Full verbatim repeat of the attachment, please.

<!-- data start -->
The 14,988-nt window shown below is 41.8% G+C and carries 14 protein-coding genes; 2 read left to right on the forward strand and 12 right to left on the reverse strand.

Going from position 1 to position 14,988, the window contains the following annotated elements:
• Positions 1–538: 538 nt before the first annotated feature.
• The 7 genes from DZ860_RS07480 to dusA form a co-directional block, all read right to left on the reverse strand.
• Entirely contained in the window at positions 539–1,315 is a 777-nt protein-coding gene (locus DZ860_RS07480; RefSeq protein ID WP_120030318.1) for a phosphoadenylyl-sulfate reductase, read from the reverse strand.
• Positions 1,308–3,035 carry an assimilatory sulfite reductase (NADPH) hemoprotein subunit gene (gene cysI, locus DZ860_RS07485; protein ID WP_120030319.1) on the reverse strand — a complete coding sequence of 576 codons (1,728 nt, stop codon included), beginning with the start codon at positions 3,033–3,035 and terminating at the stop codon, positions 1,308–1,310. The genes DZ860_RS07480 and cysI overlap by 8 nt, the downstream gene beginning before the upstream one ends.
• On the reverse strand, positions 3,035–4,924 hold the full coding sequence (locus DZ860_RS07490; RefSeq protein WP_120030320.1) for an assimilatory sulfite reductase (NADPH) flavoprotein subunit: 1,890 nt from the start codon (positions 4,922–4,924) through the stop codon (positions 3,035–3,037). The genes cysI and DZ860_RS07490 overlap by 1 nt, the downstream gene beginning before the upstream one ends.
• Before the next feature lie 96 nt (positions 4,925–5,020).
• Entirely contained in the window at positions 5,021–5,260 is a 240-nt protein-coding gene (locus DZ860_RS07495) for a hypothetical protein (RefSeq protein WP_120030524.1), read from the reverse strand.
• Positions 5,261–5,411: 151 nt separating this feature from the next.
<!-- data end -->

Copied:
The 14,988-nt window shown below is 41.8% G+C and carries 14 protein-coding genes; 2 read left to right on the forward strand and 12 right to left on the reverse strand.

Going from position 1 to position 14,988, the window contains the following annotated elements:
• Positions 1–538: 538 nt before the first annotated feature.
• The 7 genes from DZ860_RS07480 to dusA form a co-directional block, all read right to left on the reverse strand.
• Entirely contained in the window at positions 539–1,315 is a 777-nt protein-coding gene (locus DZ860_RS07480; RefSeq protein ID WP_120030318.1) for a phosphoadenylyl-sulfate reductase, read from the reverse strand.
• Positions 1,308–3,035 carry an assimilatory sulfite reductase (NADPH) hemoprotein subunit gene (gene cysI, locus DZ860_RS07485; protein ID WP_120030319.1) on the reverse strand — a complete coding sequence of 576 codons (1,728 nt, stop codon included), beginning with the start codon at positions 3,033–3,035 and terminating at the stop codon, positions 1,308–1,310. The genes DZ860_RS07480 and cysI overlap by 8 nt, the downstream gene beginning before the upstream one ends.
• On the reverse strand, positions 3,035–4,924 hold the full coding sequence (locus DZ860_RS07490; RefSeq protein WP_120030320.1) for an assimilatory sulfite reductase (NADPH) flavoprotein subunit: 1,890 nt from the start codon (positions 4,922–4,924) through the stop codon (positions 3,035–3,037). The genes cysI and DZ860_RS07490 overlap by 1 nt, the downstream gene beginning before the upstream one ends.
• Before the next feature lie 96 nt (positions 4,925–5,020).
• Entirely contained in the window at positions 5,021–5,260 is a 240-nt protein-coding gene (locus DZ860_RS07495) for a hypothetical protein (RefSeq protein WP_120030524.1), read from the reverse strand.
• Positions 5,261–5,411: 151 nt separating this feature from the next.